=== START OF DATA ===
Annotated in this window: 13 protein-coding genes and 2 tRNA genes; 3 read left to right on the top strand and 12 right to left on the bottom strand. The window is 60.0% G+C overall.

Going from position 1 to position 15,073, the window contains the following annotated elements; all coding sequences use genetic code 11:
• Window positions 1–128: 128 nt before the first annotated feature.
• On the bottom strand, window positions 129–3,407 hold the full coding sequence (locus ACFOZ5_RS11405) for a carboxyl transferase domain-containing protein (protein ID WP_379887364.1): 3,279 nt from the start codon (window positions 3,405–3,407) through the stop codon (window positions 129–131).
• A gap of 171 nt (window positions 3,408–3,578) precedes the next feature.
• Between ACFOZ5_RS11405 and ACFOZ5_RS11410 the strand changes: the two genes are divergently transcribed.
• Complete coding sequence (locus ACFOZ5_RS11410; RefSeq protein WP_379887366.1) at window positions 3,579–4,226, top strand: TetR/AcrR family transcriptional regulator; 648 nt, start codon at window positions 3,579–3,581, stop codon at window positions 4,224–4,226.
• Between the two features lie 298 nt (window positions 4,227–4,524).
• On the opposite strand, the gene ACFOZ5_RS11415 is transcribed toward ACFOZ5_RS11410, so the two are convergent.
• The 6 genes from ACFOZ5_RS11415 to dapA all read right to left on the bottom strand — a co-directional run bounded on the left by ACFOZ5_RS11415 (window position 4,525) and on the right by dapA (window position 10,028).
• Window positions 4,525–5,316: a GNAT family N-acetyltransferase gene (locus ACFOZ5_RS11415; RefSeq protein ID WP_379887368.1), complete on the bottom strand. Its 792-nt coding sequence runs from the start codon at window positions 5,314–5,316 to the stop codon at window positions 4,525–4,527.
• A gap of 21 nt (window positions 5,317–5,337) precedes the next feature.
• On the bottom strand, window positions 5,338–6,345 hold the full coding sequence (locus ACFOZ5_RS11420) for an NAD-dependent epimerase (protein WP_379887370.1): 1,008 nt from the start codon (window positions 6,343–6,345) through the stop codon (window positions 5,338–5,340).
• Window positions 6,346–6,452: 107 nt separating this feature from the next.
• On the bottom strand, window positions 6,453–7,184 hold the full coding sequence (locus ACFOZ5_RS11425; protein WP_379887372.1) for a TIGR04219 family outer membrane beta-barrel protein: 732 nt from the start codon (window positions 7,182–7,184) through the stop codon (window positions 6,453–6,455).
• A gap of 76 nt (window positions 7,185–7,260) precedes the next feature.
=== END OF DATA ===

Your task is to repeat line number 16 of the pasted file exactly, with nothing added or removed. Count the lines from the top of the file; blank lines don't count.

• A gap of 76 nt (window positions 7,185–7,260) precedes the next feature.